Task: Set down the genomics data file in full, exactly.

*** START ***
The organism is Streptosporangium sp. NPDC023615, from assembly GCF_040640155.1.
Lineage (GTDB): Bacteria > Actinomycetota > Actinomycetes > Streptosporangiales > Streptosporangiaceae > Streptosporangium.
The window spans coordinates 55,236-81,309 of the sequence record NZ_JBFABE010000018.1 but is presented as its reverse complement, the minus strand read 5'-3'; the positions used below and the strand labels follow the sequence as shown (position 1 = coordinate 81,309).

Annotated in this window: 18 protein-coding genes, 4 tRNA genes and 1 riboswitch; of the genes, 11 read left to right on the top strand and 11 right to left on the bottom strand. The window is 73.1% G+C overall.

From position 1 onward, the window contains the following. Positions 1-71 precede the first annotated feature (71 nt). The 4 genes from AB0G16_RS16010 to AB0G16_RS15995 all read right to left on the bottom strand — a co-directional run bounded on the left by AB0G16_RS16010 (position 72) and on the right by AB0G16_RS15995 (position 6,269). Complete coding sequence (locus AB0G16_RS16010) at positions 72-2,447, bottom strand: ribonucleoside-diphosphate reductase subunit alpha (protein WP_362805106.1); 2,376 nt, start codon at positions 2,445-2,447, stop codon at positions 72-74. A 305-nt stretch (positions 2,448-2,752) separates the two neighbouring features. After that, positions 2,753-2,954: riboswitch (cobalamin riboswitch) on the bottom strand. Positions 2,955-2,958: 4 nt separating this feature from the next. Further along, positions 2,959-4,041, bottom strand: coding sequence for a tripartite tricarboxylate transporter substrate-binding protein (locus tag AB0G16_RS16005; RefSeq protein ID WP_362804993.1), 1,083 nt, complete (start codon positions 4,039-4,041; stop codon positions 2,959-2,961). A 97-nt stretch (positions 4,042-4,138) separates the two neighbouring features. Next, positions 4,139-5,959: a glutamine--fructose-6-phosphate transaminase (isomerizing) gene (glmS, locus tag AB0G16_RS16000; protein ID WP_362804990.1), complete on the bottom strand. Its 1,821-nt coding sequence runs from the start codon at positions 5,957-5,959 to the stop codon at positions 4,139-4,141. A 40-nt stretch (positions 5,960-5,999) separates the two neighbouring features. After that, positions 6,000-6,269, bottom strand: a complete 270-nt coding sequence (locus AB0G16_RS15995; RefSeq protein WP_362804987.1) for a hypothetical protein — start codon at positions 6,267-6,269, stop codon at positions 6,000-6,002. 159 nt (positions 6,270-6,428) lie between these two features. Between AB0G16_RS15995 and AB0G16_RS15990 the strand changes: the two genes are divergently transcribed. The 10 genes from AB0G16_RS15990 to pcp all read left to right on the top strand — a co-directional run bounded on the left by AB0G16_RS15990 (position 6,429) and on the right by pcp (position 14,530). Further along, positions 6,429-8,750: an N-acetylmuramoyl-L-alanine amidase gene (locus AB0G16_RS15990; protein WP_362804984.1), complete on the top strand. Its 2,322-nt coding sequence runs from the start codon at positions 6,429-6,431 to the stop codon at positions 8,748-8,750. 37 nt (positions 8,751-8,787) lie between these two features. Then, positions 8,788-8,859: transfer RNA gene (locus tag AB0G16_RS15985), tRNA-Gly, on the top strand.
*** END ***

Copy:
The organism is Streptosporangium sp. NPDC023615, from assembly GCF_040640155.1.
Lineage (GTDB): Bacteria > Actinomycetota > Actinomycetes > Streptosporangiales > Streptosporangiaceae > Streptosporangium.
The window spans coordinates 55,236-81,309 of the sequence record NZ_JBFABE010000018.1 but is presented as its reverse complement, the minus strand read 5'-3'; the positions used below and the strand labels follow the sequence as shown (position 1 = coordinate 81,309).

Annotated in this window: 18 protein-coding genes, 4 tRNA genes and 1 riboswitch; of the genes, 11 read left to right on the top strand and 11 right to left on the bottom strand. The window is 73.1% G+C overall.

From position 1 onward, the window contains the following. Positions 1-71 precede the first annotated feature (71 nt). The 4 genes from AB0G16_RS16010 to AB0G16_RS15995 all read right to left on the bottom strand — a co-directional run bounded on the left by AB0G16_RS16010 (position 72) and on the right by AB0G16_RS15995 (position 6,269). Complete coding sequence (locus AB0G16_RS16010) at positions 72-2,447, bottom strand: ribonucleoside-diphosphate reductase subunit alpha (protein WP_362805106.1); 2,376 nt, start codon at positions 2,445-2,447, stop codon at positions 72-74. A 305-nt stretch (positions 2,448-2,752) separates the two neighbouring features. After that, positions 2,753-2,954: riboswitch (cobalamin riboswitch) on the bottom strand. Positions 2,955-2,958: 4 nt separating this feature from the next. Further along, positions 2,959-4,041, bottom strand: coding sequence for a tripartite tricarboxylate transporter substrate-binding protein (locus tag AB0G16_RS16005; RefSeq protein ID WP_362804993.1), 1,083 nt, complete (start codon positions 4,039-4,041; stop codon positions 2,959-2,961). A 97-nt stretch (positions 4,042-4,138) separates the two neighbouring features. Next, positions 4,139-5,959: a glutamine--fructose-6-phosphate transaminase (isomerizing) gene (glmS, locus tag AB0G16_RS16000; protein ID WP_362804990.1), complete on the bottom strand. Its 1,821-nt coding sequence runs from the start codon at positions 5,957-5,959 to the stop codon at positions 4,139-4,141. A 40-nt stretch (positions 5,960-5,999) separates the two neighbouring features. After that, positions 6,000-6,269, bottom strand: a complete 270-nt coding sequence (locus AB0G16_RS15995; RefSeq protein WP_362804987.1) for a hypothetical protein — start codon at positions 6,267-6,269, stop codon at positions 6,000-6,002. 159 nt (positions 6,270-6,428) lie between these two features. Between AB0G16_RS15995 and AB0G16_RS15990 the strand changes: the two genes are divergently transcribed. The 10 genes from AB0G16_RS15990 to pcp all read left to right on the top strand — a co-directional run bounded on the left by AB0G16_RS15990 (position 6,429) and on the right by pcp (position 14,530). Further along, positions 6,429-8,750: an N-acetylmuramoyl-L-alanine amidase gene (locus AB0G16_RS15990; protein WP_362804984.1), complete on the top strand. Its 2,322-nt coding sequence runs from the start codon at positions 6,429-6,431 to the stop codon at positions 8,748-8,750. 37 nt (positions 8,751-8,787) lie between these two features. Then, positions 8,788-8,859: transfer RNA gene (locus tag AB0G16_RS15985), tRNA-Gly, on the top strand.